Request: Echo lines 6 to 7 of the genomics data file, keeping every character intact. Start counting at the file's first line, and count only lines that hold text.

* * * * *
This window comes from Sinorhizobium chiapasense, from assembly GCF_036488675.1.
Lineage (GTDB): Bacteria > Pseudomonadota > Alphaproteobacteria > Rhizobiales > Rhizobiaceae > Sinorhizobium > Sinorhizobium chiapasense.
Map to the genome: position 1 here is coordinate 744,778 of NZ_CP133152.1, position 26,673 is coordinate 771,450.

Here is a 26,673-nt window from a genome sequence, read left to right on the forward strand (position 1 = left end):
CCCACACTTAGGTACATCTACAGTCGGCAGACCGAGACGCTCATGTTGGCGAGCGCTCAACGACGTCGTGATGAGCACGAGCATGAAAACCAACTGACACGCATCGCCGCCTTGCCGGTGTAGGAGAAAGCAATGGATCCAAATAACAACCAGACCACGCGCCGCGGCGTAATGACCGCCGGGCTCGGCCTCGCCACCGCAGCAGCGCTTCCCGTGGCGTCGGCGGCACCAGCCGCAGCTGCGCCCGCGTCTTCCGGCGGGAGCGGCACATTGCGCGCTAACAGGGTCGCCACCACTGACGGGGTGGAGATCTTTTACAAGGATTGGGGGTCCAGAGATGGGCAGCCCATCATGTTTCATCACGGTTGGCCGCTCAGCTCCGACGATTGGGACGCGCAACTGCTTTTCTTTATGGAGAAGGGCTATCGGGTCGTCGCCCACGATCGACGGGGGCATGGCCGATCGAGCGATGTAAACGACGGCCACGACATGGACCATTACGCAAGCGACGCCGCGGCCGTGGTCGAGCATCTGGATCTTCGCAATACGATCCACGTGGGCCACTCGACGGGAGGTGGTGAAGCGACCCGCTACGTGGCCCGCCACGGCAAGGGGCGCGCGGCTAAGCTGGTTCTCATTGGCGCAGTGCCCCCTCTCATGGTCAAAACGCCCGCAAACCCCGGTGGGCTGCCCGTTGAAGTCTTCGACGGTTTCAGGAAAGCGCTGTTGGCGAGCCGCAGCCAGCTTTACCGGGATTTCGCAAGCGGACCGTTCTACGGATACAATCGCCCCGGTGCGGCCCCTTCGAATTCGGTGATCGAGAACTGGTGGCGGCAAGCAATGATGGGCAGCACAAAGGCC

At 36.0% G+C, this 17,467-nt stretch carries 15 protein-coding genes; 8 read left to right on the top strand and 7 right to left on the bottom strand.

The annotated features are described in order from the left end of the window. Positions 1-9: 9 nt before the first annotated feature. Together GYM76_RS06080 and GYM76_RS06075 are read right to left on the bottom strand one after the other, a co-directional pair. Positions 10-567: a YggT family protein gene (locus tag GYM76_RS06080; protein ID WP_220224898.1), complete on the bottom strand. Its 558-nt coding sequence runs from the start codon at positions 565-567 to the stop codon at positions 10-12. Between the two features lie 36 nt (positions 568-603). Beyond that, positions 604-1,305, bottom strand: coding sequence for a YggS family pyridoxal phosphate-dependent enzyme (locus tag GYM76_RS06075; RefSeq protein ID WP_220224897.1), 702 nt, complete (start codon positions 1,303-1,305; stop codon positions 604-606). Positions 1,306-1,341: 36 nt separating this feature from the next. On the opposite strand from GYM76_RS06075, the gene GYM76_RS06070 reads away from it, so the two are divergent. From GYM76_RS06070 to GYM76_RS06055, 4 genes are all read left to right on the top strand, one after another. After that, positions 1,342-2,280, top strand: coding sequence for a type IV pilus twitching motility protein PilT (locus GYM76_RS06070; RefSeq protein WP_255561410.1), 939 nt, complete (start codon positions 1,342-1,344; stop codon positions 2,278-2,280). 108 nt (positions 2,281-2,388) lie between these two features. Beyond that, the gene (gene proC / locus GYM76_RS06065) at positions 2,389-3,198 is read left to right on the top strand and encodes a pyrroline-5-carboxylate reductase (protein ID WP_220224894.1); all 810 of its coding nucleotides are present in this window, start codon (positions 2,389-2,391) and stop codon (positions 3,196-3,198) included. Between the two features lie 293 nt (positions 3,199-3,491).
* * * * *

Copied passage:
At 36.0% G+C, this 17,467-nt stretch carries 15 protein-coding genes; 8 read left to right on the top strand and 7 right to left on the bottom strand.

The annotated features are described in order from the left end of the window. Positions 1-9: 9 nt before the first annotated feature. Together GYM76_RS06080 and GYM76_RS06075 are read right to left on the bottom strand one after the other, a co-directional pair. Positions 10-567: a YggT family protein gene (locus tag GYM76_RS06080; protein ID WP_220224898.1), complete on the bottom strand. Its 558-nt coding sequence runs from the start codon at positions 565-567 to the stop codon at positions 10-12. Between the two features lie 36 nt (positions 568-603). Beyond that, positions 604-1,305, bottom strand: coding sequence for a YggS family pyridoxal phosphate-dependent enzyme (locus tag GYM76_RS06075; RefSeq protein ID WP_220224897.1), 702 nt, complete (start codon positions 1,303-1,305; stop codon positions 604-606). Positions 1,306-1,341: 36 nt separating this feature from the next. On the opposite strand from GYM76_RS06075, the gene GYM76_RS06070 reads away from it, so the two are divergent. From GYM76_RS06070 to GYM76_RS06055, 4 genes are all read left to right on the top strand, one after another. After that, positions 1,342-2,280, top strand: coding sequence for a type IV pilus twitching motility protein PilT (locus GYM76_RS06070; RefSeq protein WP_255561410.1), 939 nt, complete (start codon positions 1,342-1,344; stop codon positions 2,278-2,280). 108 nt (positions 2,281-2,388) lie between these two features. Beyond that, the gene (gene proC / locus GYM76_RS06065) at positions 2,389-3,198 is read left to right on the top strand and encodes a pyrroline-5-carboxylate reductase (protein ID WP_220224894.1); all 810 of its coding nucleotides are present in this window, start codon (positions 2,389-2,391) and stop codon (positions 3,196-3,198) included. Between the two features lie 293 nt (positions 3,199-3,491).